Stony Brook Village Center Uses Vacant Space for Diners

Stony Brook Village Center Uses Vacant Space for Diners

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Town of Brookhaven Supervisor Ed Romaine, second from left, cuts the ribbon at the Take Out Inn in Stony Brook Village Center as Dr. Richard Rugen, Ward Melville Heritage Organization chairman, left, Gloria Rocchio, WMHO president, and Charles Napoli, WMHO trustee, right, look on. Photo by Rita J. Egan

It’s not exactly the Reese’s Peanut Butter Cup, but it’s a combination that makes sense and hopefully for three restaurants in the Stony Brook Village Center, a few dollars as well.

The Take Out Inn has socially distanced tables and chairs do diners can enjoy meals from three Stony Brook Village Center restaurants. Photo by Rita J. Egan

As the temperatures have dropped, restaurants in the center continue to have limited seating capacity to accommodate the indoor gathering restrictions of the pandemic.

Across from Crazy Beans, Jos. A. Bank had vacated its over-3,000-square-foot men’s clothing store. With help from The Ward Melville Heritage Organization, local officials including Brookhaven Town Supervisor Ed Romaine (R), the storefront has been reborn as a 15-table, 15-chair dining area called the Take Out Inn.

The site will allow people who are shopping or visiting the village to order food from three nearby restaurants and sit in socially distanced tables from 10 a.m. to 4 p.m. on Monday to Friday and from 9 a.m. to 4 p.m. on Saturday and Sunday.

“The objective is for them to be able to survive during the winter months and this is an opportunity to do that,” said Gloria Rocchio, president of SBVC.

She said the idea of using empty space to help businesses that need it “just makes sense.”

Customers inside the inn can access touchless menus by using QR codes for Crazy Beans, Robinson’s Tea Room and Pentimento Restaurant. They can order their food and eat inside the heated facility.

After a ribbon-cutting ceremony with Romaine on Tuesday, Rocchio, who is also the president of WMHO, spoke with two women who wandered into the new space.

Rocchio said they were from Great Neck and Oyster Bay and planned to eat at the new dining space the next day, which is what the new effort made possible.

Romaine said many local businesses have had a tough time surviving during the pandemic. The town is willing to work with civic groups and chambers of commerce to use empty lots in the same way WMHO, which operates the village center, has done with the Take Out Inn.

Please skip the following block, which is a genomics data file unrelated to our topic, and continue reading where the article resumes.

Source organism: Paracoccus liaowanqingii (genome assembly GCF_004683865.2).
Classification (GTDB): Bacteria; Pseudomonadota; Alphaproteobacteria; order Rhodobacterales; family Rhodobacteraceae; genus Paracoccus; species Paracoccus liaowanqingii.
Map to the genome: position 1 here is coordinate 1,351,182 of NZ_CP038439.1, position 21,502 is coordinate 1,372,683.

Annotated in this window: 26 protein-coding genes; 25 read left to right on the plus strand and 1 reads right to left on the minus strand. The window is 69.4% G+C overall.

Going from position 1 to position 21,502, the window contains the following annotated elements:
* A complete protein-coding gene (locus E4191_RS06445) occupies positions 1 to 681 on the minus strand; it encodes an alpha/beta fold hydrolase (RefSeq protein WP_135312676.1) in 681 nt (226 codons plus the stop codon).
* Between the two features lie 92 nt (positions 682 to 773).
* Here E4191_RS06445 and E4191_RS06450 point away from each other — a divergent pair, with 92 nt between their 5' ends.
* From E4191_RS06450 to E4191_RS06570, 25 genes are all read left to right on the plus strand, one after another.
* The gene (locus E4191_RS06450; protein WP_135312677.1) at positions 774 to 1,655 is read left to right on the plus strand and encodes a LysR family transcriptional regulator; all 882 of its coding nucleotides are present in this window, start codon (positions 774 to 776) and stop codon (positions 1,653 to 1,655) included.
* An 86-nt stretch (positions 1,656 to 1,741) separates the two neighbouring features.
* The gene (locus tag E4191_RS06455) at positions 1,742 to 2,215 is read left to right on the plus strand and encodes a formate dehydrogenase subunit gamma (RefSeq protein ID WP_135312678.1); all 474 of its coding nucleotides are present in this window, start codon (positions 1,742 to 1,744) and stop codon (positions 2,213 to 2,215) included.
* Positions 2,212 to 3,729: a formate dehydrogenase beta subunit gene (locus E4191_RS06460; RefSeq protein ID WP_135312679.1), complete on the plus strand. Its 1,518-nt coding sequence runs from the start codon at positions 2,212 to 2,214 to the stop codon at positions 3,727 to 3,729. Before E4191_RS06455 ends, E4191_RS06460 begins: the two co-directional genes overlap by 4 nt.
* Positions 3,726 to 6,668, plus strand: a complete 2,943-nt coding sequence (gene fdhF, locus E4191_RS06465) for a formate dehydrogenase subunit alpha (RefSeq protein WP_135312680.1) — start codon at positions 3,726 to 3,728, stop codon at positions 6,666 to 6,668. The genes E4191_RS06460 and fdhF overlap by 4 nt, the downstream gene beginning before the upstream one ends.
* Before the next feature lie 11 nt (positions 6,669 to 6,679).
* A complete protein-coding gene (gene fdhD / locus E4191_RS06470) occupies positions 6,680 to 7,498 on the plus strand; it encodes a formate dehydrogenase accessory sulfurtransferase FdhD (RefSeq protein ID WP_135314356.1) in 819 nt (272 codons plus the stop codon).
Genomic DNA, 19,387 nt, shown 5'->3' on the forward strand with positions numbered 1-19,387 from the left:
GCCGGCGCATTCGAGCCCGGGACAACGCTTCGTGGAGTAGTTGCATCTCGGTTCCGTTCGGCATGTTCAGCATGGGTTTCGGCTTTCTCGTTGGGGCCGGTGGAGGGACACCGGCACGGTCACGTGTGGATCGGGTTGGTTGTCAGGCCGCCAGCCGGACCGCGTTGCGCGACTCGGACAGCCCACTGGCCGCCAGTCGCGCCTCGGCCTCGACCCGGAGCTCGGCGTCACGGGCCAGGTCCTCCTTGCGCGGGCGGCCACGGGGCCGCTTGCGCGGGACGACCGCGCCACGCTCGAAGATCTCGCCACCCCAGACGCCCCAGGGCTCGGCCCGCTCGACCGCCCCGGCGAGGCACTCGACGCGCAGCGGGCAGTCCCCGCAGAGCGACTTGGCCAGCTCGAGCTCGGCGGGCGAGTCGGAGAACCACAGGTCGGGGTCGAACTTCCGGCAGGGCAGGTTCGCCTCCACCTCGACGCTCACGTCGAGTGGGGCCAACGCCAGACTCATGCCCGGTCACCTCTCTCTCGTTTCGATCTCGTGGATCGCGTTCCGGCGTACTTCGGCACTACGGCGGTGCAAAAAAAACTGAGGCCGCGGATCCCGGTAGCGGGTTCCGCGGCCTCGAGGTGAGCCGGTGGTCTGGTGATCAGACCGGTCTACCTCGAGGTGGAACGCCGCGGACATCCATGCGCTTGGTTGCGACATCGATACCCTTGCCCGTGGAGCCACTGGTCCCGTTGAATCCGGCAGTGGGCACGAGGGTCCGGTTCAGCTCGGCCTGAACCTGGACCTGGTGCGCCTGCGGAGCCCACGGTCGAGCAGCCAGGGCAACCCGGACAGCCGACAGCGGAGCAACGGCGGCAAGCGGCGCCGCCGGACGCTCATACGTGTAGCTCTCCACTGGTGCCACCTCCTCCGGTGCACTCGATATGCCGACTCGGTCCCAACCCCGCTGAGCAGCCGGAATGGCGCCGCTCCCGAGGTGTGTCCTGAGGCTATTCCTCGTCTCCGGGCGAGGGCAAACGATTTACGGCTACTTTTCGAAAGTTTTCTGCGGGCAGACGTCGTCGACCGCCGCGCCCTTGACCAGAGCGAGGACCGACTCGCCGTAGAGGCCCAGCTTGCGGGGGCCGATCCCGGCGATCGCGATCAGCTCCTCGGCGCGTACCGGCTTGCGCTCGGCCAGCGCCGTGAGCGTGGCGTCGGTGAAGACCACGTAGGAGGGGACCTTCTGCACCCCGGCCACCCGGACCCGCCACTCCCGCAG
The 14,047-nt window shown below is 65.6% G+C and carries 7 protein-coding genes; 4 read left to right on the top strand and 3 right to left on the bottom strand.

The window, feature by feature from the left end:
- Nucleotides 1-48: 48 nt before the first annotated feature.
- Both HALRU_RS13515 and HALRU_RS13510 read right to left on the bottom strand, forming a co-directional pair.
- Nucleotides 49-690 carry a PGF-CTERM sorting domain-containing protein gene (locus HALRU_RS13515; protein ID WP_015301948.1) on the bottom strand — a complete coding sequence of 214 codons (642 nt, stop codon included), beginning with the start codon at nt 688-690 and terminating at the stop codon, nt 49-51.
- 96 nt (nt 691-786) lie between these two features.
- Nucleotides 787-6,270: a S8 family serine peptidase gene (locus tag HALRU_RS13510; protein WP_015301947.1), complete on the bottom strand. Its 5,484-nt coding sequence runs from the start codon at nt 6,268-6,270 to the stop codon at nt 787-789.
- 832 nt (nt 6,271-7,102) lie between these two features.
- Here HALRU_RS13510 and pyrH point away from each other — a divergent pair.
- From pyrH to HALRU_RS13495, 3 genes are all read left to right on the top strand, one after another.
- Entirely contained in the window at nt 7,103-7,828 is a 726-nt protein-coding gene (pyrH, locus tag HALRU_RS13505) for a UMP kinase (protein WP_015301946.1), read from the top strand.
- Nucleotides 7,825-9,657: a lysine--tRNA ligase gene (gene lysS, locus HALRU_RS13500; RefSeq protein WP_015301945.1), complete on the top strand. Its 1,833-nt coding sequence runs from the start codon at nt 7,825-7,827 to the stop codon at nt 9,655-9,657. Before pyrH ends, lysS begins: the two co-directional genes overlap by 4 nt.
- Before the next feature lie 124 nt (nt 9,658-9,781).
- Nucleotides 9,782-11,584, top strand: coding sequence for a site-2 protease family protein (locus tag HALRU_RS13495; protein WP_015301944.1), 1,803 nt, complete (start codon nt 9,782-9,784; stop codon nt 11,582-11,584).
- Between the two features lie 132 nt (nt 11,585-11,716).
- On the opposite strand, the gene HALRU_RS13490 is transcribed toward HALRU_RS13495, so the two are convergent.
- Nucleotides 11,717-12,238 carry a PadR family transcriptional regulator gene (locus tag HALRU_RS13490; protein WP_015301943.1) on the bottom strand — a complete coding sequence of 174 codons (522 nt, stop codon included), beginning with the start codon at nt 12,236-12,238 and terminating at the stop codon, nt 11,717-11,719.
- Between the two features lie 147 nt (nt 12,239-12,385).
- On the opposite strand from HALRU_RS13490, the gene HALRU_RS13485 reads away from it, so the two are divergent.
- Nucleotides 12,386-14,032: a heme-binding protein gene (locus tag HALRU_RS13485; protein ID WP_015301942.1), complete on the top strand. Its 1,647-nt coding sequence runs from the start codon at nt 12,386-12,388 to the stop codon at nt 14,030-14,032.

The town has no fee for setting up such an arrangement.

“Even if it can’t be exactly replicated, it’s going to get the other business leaders thinking about other creative ways we can address the issue, so they can stay in business, make a living and feed their families,” Romaine said.

The town supervisor said any similar ideas or opportunities to keep businesses afloat amid COVID restrictions would be expedited, going to the “top of the pile.”

“We’re talking about the economic survival of people who are having a great deal of difficulty making a living and staying in business,” Romaine said. “If we lose our restaurants, we start losing our downtowns and our sense of community.”

The site, which has sanitizing stations, uses ionization generators which are attached to the ductwork for the heating and air conditions. When the climate control system is on, the air passes through a system that kills mold, bacteria and viruses.

“We did the best we could to keep it as clean and sanitized as possible,” Rocchio said.

Romaine said he would be happy to go to the Take Out Inn if he’s catching a quick lunch or a sit-down dinner.

The inn has a sign that encourages people to relax, enjoy but don’t linger, as WMHO would like to provide a place for people to rest and eat. The facility complies with Centers for Disease Control and Prevention rules and follows all New York State guidelines.

The town supervisor hopes other facilities consider everything they can to stay in business.

One of the challenges in trying to come up with business solutions is the renewed threat from a virus that has returned to the area, causing hundreds of new infections and threatening new restrictions.

Romaine will be going over this approach, as well as other ideas with a business recovery task force.

When he presents this approach, he said he will explain, “This is what The Ward Melville Heritage Organization did.” He added, “If you have any ideas, please, let’s discuss it,” either at the task force or by calling the town supervisor.